I’m not sure if the method actually beats simply constantly investing 10% of your income in an index fund ignoring the timing of the investments. Still, the methodology fits well with how I think and with how I would want to say that I invest. I would claim I pass the test when it comes to keeping a long time horizon and letting the market come to me, but I probably should save more while waiting. Instead I have prioritized paying back mortgage loans. It might not be that rational when interest rates are close to zero but for me it’s a matter of gaining independence.

There might be a specific time to sow and a different time to harvest in the financial markets but the time for buying this book is always.

Mats Larsson, December 20, 2017

Tian, Charlie - Invest Like a Guru

Wiley, 2017, [Equity Investing] Grade 3

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For the last decade of declining interest rates traditional low valuation multiple, deep value investing has not fared at all well. Thus, value investing has gradually migrated to a position of investing in quality growth, compounding franchise types of stocks. Charlie Tian, the founder of the popular value investing website, has written a useful beginner’s guide to this value investing 2.0 style. Quite fittingly Tom Russo has written one of the recommendations on the cover, as he is probably the closest to the ideal investor in the genre that Tian advocates.

Tian gives the largest credit to Peter Lynch, Warren Buffet, Donald Yacktman and Howard Marks in shaping his thinking. I would argue that the largest impact might instead have been the TMT-crash of 2000/02. The author who is a physicist by training and who used to work with fiber optic communication lost his shirt on investing in the companies he thought had a great future and where he knew the technology inside out. Like all good learners Tian turned this setback and defining moment to something positive and he immersed himself in the ways of successful value investors and soon started his website – which must be said, is now a great resource for value investors.

Invest Like a Guru contains numerous wise thoughts from the obviously very learned author. Still the level is quite basic and I sometime miss the nerve of the writing of Tian’s heroes such as Howard Marks. The structure is also fairly basic with a description of what the author has picked up from his role models, why an investor should chose the franchise value type of investing and how to execute it, including the selection of holdings and the portfolio construction. Tian advocates quite categorically for investing in a fairly thin slice of the equity market but he describes the process well. Perhaps somewhat too much attention is given to the historic performance of companies and too little to how to secure that they will perform equally well in the future. A chapter on barriers-to-entries and competitive advantages wouldn’t have been out of place.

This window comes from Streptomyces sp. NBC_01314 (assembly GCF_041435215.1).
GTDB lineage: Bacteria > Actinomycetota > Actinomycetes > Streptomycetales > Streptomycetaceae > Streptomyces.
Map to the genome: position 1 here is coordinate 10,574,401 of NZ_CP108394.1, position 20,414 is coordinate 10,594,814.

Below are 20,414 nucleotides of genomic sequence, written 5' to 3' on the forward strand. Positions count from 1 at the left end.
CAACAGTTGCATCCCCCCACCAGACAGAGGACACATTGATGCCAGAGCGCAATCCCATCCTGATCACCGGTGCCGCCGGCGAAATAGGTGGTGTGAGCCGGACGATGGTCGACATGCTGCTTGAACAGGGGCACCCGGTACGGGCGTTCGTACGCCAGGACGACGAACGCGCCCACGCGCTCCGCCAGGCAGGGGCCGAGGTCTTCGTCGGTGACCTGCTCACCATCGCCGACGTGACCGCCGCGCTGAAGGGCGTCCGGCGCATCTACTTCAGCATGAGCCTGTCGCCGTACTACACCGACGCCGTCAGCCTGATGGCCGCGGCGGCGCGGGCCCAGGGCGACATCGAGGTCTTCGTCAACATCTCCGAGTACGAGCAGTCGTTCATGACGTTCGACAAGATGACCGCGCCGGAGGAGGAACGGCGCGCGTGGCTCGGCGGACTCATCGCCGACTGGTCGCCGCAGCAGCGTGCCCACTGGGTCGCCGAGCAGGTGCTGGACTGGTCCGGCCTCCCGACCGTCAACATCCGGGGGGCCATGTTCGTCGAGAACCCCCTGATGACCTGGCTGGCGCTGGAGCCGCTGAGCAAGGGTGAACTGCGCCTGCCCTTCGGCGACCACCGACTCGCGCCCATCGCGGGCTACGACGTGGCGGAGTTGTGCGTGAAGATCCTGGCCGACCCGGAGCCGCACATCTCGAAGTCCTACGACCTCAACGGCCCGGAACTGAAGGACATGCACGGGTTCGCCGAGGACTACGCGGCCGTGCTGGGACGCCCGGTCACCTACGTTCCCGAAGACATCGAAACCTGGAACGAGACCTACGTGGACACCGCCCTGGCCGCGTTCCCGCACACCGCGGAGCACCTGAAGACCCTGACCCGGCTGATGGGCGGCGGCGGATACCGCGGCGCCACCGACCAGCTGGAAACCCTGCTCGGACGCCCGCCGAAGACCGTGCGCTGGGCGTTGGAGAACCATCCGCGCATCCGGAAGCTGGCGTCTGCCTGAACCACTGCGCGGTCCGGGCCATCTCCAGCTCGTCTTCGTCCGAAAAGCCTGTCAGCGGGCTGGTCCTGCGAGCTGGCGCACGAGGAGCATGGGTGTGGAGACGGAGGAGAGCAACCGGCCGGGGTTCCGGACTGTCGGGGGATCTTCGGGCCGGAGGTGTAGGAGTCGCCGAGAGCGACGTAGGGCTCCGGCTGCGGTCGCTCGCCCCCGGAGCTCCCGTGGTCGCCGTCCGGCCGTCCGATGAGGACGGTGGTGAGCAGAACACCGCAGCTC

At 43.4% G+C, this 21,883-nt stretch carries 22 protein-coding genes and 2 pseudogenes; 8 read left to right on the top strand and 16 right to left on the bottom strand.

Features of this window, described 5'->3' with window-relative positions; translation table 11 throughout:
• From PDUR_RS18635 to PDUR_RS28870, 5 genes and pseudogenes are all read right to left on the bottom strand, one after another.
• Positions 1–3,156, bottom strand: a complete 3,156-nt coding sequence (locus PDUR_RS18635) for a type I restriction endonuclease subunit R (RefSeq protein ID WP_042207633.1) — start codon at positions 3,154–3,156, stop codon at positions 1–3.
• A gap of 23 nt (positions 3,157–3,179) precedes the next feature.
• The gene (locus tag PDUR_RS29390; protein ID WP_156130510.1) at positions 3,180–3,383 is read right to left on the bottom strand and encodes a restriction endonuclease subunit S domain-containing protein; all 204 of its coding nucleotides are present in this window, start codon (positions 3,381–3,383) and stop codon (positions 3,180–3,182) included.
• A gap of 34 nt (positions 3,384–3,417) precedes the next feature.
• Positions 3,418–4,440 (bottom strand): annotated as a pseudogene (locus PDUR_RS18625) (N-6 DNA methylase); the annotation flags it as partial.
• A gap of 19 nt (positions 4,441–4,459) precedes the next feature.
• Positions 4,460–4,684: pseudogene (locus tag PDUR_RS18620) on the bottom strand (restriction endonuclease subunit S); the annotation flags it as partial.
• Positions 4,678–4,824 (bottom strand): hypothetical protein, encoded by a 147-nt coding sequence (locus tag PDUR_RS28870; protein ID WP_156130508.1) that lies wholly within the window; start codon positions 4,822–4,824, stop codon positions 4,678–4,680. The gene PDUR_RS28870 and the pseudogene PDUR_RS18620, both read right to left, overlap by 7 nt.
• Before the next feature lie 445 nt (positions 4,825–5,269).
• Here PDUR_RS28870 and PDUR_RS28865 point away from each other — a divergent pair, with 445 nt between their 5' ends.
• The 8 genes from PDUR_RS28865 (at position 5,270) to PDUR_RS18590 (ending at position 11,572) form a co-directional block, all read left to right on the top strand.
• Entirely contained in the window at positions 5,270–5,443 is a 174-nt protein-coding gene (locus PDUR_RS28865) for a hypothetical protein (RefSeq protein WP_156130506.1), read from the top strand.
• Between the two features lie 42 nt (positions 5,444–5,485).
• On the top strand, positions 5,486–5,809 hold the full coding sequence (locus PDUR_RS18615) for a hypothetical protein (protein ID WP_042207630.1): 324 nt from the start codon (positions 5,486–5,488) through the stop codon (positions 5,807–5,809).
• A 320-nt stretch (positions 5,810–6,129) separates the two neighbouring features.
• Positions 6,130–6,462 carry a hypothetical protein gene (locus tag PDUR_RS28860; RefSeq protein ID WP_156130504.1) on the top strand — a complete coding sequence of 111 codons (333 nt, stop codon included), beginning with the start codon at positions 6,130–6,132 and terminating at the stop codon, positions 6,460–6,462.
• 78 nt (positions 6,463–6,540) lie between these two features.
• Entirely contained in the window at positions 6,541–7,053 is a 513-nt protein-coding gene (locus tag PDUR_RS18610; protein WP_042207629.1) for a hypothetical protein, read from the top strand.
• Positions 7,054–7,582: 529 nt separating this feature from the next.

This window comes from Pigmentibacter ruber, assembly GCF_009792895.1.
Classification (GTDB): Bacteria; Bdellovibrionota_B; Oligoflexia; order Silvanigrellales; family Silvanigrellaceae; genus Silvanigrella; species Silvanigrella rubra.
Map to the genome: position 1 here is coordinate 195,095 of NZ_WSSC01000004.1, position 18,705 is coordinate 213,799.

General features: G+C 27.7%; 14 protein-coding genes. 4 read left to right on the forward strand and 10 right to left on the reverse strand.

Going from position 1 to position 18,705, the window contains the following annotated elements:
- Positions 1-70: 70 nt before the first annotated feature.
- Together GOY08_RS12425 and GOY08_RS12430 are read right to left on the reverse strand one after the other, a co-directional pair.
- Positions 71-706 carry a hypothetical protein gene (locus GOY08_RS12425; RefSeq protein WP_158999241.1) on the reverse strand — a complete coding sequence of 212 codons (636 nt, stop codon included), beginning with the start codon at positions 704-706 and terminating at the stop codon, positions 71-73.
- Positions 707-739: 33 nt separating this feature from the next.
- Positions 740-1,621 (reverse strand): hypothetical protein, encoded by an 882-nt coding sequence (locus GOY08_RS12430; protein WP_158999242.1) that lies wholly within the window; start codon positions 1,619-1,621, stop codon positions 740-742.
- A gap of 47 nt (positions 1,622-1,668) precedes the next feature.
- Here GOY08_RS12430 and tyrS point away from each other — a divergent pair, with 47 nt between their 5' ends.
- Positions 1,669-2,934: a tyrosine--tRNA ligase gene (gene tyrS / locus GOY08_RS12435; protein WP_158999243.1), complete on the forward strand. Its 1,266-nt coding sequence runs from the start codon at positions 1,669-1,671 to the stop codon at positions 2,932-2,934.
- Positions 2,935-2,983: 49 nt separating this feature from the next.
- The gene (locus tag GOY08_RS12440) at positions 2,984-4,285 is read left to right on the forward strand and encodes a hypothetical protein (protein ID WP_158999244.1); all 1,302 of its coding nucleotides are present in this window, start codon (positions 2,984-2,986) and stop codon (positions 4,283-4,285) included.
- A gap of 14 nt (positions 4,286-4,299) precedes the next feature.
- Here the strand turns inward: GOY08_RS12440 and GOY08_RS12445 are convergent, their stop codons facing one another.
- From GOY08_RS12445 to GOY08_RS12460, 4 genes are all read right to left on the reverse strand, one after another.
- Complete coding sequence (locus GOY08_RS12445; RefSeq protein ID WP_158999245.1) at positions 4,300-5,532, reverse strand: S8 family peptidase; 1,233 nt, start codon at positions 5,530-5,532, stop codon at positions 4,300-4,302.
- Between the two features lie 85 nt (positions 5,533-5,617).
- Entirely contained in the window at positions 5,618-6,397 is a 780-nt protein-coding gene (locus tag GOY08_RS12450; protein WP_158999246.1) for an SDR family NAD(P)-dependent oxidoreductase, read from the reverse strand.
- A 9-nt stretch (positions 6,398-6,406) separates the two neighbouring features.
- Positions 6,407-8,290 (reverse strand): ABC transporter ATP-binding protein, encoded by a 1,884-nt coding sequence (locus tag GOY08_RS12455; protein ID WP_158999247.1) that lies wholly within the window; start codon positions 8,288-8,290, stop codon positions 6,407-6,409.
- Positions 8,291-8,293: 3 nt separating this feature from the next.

At times there are a bit too many references to the author’s web site, which some readers can potentially find disturbing. This isn’t my main objection to the text however. It is the grudge the author seems to hold against deep value investing. Chapter 2 is dedicated to arguing against this “value investing 1.0” and correctly points to the many difficulties it entails. Then later on in the book Tian returns to discuss the main problem with deep value investing – the problem with value traps. Again it is a fair or even good description of the topic but it is to me quite unclear why it’s there. Why discuss the problem of an investment style that you are not writing a book about when you leave out the main difficulty when it comes to investing in high quality growth companies – the gravity of the reversal-to-the mean in performance that so often creates a double whammy when valuation multiples follow the profitability south? What is Tian’s advice in differentiating between temporary problems and a decline that is really the first phase of a secular return to normality for a once great company?